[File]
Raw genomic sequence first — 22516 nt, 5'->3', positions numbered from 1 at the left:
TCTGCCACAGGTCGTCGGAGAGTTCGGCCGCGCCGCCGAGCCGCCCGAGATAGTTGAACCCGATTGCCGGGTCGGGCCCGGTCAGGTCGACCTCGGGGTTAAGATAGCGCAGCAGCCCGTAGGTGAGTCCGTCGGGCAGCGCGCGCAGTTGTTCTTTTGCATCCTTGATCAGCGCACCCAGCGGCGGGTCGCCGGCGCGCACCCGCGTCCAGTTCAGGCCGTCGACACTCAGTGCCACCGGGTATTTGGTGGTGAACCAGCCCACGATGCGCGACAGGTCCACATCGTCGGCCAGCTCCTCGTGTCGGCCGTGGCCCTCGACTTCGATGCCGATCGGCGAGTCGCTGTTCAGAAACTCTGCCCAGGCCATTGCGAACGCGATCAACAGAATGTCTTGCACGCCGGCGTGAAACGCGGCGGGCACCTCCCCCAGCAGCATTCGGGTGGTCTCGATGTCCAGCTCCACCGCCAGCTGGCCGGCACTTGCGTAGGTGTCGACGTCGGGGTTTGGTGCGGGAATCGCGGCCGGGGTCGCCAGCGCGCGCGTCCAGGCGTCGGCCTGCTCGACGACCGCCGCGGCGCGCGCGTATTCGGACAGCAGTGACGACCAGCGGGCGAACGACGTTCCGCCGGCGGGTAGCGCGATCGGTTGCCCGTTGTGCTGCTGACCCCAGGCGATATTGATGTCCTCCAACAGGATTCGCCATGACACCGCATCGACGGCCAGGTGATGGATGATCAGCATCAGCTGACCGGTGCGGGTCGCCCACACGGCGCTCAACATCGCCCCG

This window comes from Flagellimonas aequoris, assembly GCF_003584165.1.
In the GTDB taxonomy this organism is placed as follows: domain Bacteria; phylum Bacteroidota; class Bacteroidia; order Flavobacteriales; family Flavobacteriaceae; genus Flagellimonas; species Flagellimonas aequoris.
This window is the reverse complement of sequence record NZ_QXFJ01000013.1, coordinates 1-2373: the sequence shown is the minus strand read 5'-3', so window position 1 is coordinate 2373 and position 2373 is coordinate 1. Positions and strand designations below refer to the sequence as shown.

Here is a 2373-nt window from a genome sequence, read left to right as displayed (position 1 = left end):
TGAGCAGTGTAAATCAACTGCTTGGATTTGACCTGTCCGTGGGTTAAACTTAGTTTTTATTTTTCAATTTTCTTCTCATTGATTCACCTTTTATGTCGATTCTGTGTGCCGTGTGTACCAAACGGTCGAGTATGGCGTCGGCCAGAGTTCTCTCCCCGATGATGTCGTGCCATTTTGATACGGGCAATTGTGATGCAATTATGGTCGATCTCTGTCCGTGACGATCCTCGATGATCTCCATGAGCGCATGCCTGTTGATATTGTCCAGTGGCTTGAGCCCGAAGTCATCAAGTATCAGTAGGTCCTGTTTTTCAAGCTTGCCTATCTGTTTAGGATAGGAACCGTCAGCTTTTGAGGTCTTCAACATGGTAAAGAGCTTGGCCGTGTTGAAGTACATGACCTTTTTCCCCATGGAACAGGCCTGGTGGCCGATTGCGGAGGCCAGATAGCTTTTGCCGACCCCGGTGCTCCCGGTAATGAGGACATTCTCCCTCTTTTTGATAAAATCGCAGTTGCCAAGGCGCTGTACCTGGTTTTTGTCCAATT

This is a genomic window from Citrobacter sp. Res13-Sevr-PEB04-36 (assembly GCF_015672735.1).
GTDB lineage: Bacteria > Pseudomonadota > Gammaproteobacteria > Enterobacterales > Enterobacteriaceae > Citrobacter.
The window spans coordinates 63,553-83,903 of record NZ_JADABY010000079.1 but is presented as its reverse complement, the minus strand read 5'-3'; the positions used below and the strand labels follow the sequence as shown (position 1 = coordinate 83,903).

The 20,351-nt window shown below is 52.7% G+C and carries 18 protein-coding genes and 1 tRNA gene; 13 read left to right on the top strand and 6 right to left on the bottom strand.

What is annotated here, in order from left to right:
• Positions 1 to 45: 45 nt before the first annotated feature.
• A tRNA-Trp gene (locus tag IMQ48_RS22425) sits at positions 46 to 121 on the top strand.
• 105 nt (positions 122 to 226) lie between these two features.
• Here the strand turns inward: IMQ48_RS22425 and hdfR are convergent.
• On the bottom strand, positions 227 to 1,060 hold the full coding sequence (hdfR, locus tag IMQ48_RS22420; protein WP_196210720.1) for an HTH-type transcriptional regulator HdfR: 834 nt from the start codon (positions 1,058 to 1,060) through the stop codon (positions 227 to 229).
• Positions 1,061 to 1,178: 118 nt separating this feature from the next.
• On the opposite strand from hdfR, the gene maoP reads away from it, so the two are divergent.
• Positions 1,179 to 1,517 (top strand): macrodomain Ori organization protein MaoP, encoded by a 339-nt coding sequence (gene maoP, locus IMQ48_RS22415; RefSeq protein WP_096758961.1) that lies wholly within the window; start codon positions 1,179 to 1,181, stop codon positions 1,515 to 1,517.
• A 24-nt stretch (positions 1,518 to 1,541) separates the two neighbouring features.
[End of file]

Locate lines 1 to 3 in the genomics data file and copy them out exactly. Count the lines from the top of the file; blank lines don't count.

Raw genomic sequence first — 22516 nt, 5'->3', positions numbered from 1 at the left:
TCTGCCACAGGTCGTCGGAGAGTTCGGCCGCGCCGCCGAGCCGCCCGAGATAGTTGAACCCGATTGCCGGGTCGGGCCCGGTCAGGTCGACCTCGGGGTTAAGATAGCGCAGCAGCCCGTAGGTGAGTCCGTCGGGCAGCGCGCGCAGTTGTTCTTTTGCATCCTTGATCAGCGCACCCAGCGGCGGGTCGCCGGCGCGCACCCGCGTCCAGTTCAGGCCGTCGACACTCAGTGCCACCGGGTATTTGGTGGTGAACCAGCCCACGATGCGCGACAGGTCCACATCGTCGGCCAGCTCCTCGTGTCGGCCGTGGCCCTCGACTTCGATGCCGATCGGCGAGTCGCTGTTCAGAAACTCTGCCCAGGCCATTGCGAACGCGATCAACAGAATGTCTTGCACGCCGGCGTGAAACGCGGCGGGCACCTCCCCCAGCAGCATTCGGGTGGTCTCGATGTCCAGCTCCACCGCCAGCTGGCCGGCACTTGCGTAGGTGTCGACGTCGGGGTTTGGTGCGGGAATCGCGGCCGGGGTCGCCAGCGCGCGCGTCCAGGCGTCGGCCTGCTCGACGACCGCCGCGGCGCGCGCGTATTCGGACAGCAGTGACGACCAGCGGGCGAACGACGTTCCGCCGGCGGGTAGCGCGATCGGTTGCCCGTTGTGCTGCTGACCCCAGGCGATATTGATGTCCTCCAACAGGATTCGCCATGACACCGCATCGACGGCCAGGTGATGGATGATCAGCATCAGCTGACCGGTGCGGGTCGCCCACACGGCGCTCAACATCGCCCCG

This window comes from Flagellimonas aequoris, assembly GCF_003584165.1.